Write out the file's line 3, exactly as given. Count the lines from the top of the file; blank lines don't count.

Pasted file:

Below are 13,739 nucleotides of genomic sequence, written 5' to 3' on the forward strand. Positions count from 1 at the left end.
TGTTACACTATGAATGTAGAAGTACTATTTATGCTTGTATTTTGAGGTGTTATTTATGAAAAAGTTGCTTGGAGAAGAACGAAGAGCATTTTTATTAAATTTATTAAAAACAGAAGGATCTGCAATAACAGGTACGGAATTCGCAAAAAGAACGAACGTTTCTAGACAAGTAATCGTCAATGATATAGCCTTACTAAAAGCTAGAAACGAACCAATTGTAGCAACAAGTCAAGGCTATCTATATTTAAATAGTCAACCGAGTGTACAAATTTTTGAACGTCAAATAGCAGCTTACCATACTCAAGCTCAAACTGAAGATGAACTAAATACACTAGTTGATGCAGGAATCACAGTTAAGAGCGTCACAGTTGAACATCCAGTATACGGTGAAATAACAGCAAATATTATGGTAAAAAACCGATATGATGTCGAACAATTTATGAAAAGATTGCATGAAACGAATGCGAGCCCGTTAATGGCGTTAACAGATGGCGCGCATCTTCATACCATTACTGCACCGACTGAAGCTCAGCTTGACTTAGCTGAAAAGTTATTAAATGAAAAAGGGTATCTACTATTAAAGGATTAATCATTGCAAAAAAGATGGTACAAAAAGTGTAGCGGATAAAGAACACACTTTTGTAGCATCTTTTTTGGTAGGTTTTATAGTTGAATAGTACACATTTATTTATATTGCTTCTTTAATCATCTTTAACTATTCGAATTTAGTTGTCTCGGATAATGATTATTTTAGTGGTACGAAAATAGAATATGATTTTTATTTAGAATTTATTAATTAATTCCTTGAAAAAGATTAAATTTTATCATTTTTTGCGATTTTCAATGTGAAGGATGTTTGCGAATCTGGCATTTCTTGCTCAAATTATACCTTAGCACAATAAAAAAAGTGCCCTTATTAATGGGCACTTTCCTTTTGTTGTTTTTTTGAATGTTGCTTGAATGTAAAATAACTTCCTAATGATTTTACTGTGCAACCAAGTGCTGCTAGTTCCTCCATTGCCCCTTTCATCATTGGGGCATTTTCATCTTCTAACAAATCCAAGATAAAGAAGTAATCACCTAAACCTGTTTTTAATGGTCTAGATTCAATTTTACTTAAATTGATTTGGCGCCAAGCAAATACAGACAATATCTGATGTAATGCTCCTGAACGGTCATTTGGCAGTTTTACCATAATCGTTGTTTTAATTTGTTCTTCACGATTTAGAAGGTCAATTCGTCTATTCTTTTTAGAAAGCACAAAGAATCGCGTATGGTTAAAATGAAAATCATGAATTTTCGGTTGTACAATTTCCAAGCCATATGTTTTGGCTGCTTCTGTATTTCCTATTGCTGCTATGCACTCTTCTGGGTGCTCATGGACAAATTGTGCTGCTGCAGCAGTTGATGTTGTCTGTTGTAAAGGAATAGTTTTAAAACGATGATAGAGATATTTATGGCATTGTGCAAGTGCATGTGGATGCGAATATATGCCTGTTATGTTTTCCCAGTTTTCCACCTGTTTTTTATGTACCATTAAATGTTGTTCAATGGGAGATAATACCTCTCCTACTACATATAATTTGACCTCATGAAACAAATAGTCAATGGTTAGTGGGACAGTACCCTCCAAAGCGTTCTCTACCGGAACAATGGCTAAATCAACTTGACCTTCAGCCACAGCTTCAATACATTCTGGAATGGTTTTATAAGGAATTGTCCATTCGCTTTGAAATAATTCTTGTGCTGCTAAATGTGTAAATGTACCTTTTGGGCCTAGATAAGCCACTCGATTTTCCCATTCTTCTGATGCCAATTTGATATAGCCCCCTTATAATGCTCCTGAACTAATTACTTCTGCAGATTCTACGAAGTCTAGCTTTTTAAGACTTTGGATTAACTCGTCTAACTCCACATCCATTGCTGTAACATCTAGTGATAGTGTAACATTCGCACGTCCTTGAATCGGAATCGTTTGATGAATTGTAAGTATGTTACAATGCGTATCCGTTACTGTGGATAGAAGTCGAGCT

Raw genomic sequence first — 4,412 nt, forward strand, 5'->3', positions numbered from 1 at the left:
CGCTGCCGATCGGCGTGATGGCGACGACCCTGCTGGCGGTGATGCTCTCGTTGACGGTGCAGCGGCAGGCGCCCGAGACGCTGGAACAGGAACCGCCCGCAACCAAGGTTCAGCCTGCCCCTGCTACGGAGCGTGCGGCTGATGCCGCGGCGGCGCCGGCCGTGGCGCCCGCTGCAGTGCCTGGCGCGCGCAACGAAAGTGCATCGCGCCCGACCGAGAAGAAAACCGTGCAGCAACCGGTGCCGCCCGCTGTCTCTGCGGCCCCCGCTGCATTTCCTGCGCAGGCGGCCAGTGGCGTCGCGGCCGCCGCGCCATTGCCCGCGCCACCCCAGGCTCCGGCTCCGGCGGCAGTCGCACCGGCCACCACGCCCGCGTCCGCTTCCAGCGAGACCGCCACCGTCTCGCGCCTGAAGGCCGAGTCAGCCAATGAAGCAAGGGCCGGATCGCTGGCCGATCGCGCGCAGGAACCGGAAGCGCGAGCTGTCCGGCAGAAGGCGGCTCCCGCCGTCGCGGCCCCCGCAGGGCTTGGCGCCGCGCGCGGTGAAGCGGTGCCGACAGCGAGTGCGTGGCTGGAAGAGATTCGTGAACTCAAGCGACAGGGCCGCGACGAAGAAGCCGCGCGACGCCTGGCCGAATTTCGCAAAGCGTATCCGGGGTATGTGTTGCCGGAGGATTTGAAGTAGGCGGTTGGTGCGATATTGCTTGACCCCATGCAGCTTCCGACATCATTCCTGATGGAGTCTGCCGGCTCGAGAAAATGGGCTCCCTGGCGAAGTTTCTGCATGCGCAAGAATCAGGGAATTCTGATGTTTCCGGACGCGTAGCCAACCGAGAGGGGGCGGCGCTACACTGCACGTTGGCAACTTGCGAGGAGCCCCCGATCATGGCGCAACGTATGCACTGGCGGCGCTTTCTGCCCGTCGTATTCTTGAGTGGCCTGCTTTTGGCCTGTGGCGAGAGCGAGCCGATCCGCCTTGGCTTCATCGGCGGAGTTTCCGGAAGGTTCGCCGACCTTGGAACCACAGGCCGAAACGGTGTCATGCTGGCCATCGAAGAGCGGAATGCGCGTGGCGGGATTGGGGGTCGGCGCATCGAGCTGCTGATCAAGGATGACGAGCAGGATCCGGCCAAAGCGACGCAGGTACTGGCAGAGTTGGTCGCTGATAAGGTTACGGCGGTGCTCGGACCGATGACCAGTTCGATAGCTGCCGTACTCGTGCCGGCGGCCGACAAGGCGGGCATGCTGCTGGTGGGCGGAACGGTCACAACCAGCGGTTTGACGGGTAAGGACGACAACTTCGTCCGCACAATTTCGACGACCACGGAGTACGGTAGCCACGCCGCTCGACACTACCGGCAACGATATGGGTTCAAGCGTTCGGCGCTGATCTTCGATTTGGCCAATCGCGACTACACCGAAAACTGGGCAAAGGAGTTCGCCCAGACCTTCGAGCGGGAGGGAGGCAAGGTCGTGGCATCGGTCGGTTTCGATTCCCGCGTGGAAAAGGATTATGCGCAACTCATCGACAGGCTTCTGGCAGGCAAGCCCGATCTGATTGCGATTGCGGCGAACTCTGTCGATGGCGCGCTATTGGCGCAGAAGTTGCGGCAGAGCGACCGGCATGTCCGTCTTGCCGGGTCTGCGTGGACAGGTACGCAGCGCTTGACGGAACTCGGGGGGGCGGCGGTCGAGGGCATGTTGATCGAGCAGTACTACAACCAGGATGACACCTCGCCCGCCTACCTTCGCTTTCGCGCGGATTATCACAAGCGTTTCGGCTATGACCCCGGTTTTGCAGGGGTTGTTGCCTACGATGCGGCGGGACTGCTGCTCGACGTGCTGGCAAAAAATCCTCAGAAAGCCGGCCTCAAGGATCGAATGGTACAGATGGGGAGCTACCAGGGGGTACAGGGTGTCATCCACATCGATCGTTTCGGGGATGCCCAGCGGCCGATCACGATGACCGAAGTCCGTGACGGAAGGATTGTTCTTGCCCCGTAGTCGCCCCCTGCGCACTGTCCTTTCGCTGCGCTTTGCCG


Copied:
Raw genomic sequence first — 4,412 nt, forward strand, 5'->3', positions numbered from 1 at the left: